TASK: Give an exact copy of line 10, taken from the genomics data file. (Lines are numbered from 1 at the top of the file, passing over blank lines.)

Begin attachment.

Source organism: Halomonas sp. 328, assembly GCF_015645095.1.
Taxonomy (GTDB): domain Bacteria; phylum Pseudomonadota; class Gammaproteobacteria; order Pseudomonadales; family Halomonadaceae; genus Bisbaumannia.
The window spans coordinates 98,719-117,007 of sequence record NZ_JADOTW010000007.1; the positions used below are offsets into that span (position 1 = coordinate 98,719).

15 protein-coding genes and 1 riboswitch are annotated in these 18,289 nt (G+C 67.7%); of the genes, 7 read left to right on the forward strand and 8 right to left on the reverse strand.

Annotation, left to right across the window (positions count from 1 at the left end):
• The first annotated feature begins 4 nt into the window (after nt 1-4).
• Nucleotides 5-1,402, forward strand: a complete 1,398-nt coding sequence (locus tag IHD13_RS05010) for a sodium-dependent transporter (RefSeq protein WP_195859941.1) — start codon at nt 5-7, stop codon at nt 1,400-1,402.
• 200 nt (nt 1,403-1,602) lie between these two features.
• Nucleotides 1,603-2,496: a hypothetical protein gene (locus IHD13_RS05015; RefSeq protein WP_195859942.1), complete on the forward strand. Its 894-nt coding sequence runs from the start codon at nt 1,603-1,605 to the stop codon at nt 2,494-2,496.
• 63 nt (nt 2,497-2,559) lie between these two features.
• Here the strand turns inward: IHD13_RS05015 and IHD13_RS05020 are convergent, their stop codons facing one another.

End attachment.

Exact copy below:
• 63 nt (nt 2,497-2,559) lie between these two features.